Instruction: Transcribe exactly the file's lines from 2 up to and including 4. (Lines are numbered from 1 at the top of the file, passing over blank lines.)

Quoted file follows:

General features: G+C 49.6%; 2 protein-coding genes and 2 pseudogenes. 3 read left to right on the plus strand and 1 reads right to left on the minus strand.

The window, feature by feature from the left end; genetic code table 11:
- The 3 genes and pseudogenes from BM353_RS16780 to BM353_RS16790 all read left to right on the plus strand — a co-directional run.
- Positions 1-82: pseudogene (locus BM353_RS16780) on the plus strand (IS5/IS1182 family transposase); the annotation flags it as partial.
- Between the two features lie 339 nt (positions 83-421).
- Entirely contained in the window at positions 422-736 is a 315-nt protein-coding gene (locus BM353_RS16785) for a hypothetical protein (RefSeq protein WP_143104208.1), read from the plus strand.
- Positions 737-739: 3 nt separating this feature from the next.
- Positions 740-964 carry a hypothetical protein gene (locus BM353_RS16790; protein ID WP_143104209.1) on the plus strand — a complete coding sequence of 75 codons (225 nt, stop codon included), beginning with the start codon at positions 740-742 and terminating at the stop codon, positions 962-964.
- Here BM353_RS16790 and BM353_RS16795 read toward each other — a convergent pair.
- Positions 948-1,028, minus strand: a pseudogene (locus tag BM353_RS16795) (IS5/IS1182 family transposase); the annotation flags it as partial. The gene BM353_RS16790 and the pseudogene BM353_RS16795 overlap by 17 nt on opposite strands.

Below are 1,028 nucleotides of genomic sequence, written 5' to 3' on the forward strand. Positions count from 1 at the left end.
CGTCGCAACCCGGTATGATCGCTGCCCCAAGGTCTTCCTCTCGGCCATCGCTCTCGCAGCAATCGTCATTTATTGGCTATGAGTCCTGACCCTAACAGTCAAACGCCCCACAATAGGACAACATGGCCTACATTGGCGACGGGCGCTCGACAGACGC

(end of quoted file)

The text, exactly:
The window, feature by feature from the left end; genetic code table 11:
- The 3 genes and pseudogenes from BM353_RS16780 to BM353_RS16790 all read left to right on the plus strand — a co-directional run.
- Positions 1-82: pseudogene (locus BM353_RS16780) on the plus strand (IS5/IS1182 family transposase); the annotation flags it as partial.